Edvard Munch Biography
Edvard Munch (/mʊŋk/; Norwegian: [ˈedvɑʈ ˈmuŋk] ( listen); 12 December 1863 – 23 January 1944) was a Norwegian painter and printmaker whose intensely evocative treatment of psychological themes built upon some of the main tenets of late 19th-century Symbolism and greatly influenced German Expressionism in the early 20th century. His best known work is The Scream, painted in 1893.
Edvard Munch was born in a farmhouse in the village of Ådalsbruk in Løten, United Kingdoms of Sweden and Norway, to Laura Catherine Bjølstad and Christian Munch, the son of a priest. Christian was a doctor and medical officer who married Laura, a woman half his age, in 1861. Edvard had an elder sister, Johanne Sophie, and three younger siblings: Peter Andreas, Laura Catherine, and Inger Marie. Laura was artistically talented and may have encouraged Edvard and Sophie. Edvard was related to painter Jacob Munch and to historian Peter Andreas Munch.
The family moved to Christiania (renamed Kristiania in 1877, and now Oslo) in 1864 when Christian Munch was appointed medical officer at Akershus Fortress. Edvard’s mother died of tuberculosis in 1868, as did Munch’s favorite sister Johanne Sophie in 1877. After their mother’s death, the Munch siblings were raised by their father and by their aunt Karen. Often ill for much of the winters and kept out of school, Edvard would draw to keep himself occupied. He was tutored by his school mates and his aunt. Christian Munch also instructed his son in history and literature, and entertained the children with vivid ghost-stories and the tales of American writer Edgar Allan Poe.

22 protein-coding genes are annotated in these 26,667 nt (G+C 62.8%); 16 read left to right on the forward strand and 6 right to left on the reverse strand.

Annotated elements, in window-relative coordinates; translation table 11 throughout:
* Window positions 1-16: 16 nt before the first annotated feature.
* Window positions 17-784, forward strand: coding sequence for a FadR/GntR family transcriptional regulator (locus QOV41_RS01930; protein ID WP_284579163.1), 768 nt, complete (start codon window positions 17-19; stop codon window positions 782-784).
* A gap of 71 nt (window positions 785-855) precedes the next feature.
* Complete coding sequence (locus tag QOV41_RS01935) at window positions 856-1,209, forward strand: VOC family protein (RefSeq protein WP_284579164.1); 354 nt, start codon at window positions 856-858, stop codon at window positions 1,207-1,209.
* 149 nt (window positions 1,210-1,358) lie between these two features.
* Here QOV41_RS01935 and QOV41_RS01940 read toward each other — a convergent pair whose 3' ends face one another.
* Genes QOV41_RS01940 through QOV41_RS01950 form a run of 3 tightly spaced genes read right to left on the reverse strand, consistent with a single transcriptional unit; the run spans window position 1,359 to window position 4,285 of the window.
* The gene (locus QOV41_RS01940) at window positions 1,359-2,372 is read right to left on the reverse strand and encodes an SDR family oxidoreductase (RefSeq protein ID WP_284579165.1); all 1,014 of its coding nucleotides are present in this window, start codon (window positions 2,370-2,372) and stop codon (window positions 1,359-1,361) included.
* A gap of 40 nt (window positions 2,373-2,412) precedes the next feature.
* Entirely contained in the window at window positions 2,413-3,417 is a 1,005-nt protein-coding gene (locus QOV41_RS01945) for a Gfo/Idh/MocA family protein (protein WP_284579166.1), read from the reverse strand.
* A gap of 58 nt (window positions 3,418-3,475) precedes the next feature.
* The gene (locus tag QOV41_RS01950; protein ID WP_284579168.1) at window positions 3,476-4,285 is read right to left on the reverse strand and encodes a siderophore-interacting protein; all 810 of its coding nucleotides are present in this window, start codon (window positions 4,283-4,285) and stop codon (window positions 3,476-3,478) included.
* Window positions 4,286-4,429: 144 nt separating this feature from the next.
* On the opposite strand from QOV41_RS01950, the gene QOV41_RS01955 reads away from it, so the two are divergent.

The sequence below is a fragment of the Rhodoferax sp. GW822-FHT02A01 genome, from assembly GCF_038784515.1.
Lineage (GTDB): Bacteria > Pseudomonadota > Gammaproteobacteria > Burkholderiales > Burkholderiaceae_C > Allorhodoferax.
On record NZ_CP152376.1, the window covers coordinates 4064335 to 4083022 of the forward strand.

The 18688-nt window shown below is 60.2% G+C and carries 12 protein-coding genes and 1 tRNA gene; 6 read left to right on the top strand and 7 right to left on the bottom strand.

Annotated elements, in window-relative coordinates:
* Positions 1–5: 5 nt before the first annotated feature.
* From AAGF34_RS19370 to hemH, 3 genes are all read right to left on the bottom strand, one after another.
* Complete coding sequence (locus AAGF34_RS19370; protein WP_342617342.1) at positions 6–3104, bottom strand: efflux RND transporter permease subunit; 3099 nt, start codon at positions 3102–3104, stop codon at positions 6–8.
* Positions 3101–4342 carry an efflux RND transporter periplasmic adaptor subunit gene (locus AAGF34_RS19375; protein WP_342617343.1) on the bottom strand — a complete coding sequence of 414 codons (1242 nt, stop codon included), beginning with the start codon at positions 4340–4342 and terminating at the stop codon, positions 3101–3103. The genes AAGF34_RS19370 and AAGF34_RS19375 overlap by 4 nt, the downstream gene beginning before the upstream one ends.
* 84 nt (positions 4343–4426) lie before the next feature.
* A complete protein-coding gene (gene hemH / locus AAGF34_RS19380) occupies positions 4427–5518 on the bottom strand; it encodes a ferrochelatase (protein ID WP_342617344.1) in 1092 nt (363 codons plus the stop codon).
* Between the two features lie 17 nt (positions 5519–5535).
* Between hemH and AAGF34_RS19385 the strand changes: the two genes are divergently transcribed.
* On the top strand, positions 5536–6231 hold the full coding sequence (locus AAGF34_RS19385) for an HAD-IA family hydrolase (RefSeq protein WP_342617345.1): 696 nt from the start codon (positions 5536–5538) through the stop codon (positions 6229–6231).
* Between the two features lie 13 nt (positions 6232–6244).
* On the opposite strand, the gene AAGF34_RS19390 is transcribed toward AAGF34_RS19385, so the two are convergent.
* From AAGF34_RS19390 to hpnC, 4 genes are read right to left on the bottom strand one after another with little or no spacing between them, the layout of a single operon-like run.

As Edvard remembered it, Christian’s positive behavior toward his children was overshadowed by his morbid pietism. Munch wrote, “My father was temperamentally nervous and obsessively religious—to the point of psychoneurosis. From him I inherited the seeds of madness. The angels of fear, sorrow, and death stood by my side since the day I was born.” Christian reprimanded his children by telling them that their mother was looking down from heaven and grieving over their misbehavior. The oppressive religious milieu, Edvard’s poor health, and the vivid ghost stories helped inspire his macabre visions and nightmares; the boy felt that death was constantly advancing on him. One of Munch’s younger sisters, Laura, was diagnosed with mental illness at an early age. Of the five siblings, only Andreas married, but he died a few months after the wedding. Munch would later write, “I inherited two of mankind’s most frightful enemies—the heritage of consumption and insanity.”
Christian Munch’s military pay was very low, and his attempts to develop a private side practice failed, keeping his family in genteel but perennial poverty. They moved frequently from one cheap flat to another. Munch’s early drawings and watercolors depicted these interiors, and the individual objects, such as medicine bottles and drawing implements, plus some landscapes. By his teens, art dominated Munch’s interests. At thirteen, Munch had his first exposure to other artists at the newly formed Art Association, where he admired the work of the Norwegian landscape school. He returned to copy the paintings, and soon he began to paint in oils.